- ‘Cover the damaged area, plus a few inches outside, with roof cement using the putty knife.’
- ‘Mix a small amount of putty, using epoxy and acrylic paint to match your tile color.’
- ‘Apply a bead of plumber's putty (not caulk) on the underside of the flange on the drain to seal it with the sink.’
- ‘Mr Green suggests pointing these cracks with a putty lime mortar, pigmented to match the stones.’
- ‘To make lime putty from hydrated lime, the powder is first mixed with water.’
- ‘Puja showed how rollers, putty and primers typically meant for painting walls could be used to create unusual textured effects.’
- ‘Often there is some putty that will fall out of the bottoms, leaving the joints vulnerable.’
- ‘Quickly, he stuck a blasting cap and remote detonator in the middle of the putty, and tossed it underhand inside of a box of ammunition.’
- ‘The mortar mix used for the vintage building consisted of a Portland cement-slacked lime putty created by mixing cement and lime.’
- ‘Before you attempt mixing lime putty on your own, read more about it.’
- ‘Then, secure the tip of the cone to the door with a bit of removable adhesive putty to keep it from tipping over.’
2A polishing powder, usually made from tin oxide, used in jewelry work.
- ‘Polishing on a brush wheel with putty powder retained the crispness and grain marks of the stone wheels.’
Seal or cover (something) with putty.
- ‘The crew now puttied up the gun bays in the wings and squeezed in 125 gallons on each side.’
- ‘These ships leave a small gap between the old jamb and the new strip, which can be puttied and painted to match.’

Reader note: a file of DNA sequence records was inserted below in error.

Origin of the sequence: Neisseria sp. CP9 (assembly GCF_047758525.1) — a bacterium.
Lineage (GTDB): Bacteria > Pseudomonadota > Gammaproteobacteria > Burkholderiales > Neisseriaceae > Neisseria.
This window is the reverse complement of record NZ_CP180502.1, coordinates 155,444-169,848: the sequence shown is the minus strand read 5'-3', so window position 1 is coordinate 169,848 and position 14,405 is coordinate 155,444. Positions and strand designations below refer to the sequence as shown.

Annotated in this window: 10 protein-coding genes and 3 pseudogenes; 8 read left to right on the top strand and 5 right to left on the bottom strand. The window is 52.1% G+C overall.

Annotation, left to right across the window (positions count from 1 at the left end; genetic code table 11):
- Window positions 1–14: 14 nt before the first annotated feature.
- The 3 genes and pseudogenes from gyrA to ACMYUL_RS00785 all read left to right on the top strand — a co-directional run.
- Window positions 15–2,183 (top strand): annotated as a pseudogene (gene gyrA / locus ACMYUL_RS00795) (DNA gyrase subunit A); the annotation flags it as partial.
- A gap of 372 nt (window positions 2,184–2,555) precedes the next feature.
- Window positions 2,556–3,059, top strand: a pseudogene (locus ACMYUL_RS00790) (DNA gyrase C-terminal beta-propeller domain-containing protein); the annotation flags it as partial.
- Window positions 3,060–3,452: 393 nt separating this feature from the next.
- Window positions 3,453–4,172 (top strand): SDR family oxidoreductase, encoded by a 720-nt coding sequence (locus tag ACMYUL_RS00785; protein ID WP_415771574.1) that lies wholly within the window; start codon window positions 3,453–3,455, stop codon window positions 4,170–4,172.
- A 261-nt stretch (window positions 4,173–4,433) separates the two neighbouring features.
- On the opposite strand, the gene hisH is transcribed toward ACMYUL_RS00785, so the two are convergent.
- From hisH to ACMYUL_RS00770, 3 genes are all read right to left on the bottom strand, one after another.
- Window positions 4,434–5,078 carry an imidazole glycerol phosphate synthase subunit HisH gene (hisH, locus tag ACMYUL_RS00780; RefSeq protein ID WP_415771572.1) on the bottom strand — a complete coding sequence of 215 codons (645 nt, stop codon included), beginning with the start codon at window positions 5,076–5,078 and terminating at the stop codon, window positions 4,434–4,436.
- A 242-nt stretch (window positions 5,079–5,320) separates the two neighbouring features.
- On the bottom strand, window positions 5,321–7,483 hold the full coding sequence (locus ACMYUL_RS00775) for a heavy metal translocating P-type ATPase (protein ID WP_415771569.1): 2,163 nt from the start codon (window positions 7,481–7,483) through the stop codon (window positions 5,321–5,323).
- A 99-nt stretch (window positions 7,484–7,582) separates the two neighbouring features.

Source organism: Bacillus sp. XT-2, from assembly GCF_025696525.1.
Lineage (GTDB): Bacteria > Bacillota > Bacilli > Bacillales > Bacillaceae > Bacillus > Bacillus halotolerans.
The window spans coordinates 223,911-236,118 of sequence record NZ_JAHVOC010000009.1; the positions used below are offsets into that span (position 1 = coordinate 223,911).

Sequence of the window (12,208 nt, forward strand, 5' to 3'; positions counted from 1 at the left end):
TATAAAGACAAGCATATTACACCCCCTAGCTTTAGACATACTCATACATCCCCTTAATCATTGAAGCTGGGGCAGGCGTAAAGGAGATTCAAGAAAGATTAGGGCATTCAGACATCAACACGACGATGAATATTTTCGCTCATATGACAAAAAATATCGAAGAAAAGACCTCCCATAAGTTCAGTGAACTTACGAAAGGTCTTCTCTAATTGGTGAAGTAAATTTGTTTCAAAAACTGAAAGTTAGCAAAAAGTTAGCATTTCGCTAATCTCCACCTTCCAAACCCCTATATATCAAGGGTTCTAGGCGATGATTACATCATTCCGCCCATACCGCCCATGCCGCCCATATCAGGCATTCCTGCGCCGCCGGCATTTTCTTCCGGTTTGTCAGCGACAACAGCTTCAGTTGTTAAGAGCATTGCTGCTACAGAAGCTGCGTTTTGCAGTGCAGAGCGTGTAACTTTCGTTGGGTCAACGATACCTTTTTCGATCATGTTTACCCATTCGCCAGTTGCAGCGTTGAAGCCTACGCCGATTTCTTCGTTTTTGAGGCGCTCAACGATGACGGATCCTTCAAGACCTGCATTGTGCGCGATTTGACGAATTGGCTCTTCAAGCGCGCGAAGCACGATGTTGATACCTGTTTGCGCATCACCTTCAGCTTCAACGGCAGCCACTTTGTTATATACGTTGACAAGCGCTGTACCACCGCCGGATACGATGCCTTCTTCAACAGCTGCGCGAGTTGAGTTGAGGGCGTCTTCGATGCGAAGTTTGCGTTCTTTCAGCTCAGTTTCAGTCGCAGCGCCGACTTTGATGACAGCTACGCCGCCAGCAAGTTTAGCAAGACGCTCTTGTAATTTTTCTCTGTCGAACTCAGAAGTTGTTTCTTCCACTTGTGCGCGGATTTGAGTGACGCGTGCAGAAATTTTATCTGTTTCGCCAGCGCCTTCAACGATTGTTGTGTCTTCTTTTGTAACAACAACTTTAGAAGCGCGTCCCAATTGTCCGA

- ‘Fastener locations are often easy to find, even if the nail heads have been puttied over.’
- ‘When you come in on Monday, you'll be surprised to see the cameras gone, even their bolt holes puttied and painted over.’
- ‘At the house we removed nails, puttied holes and generally beiged it up.’
- ‘His French-style lights had numerous overlapping glass panes puttied precisely in place.’
- ‘The masonry surface may need to be prepared by sandblasting, application of a primer, and puttying.’
be (like) putty in someone's hands
Be easily manipulated or dominated by someone.
- ‘He barely had to say a word and she was putty in his hands.’
- ‘Even the most ardent broad bean hater would have been putty in my hands.’
- ‘I tell you, I would be putty in your hands if you were to be affectionate to me.’
- ‘But even formidable Marjory is putty in Rosemary 's hands.’
- ‘See the seamless transition from topic to topic, and the audience is soft putty in your hands.’
- ‘Naive, idealistic and terminally gullible, Hawke is putty in his hands.’
- ‘His son, Alexander III, was dull, fearful, and putty in the hands of the reactionaries.’
- ‘No one could call it a fast-moving film, but I was putty in its hands.’
- ‘Within moments, another blast of calming washes over me, totally reducing me to putty in her hands.’
- ‘One whiff of her ‘Midnight in Sorrento’ perfume and they were like putty in her hands.’
Mid 17th century: from French potée, literally ‘potful’, from pot ‘pot’.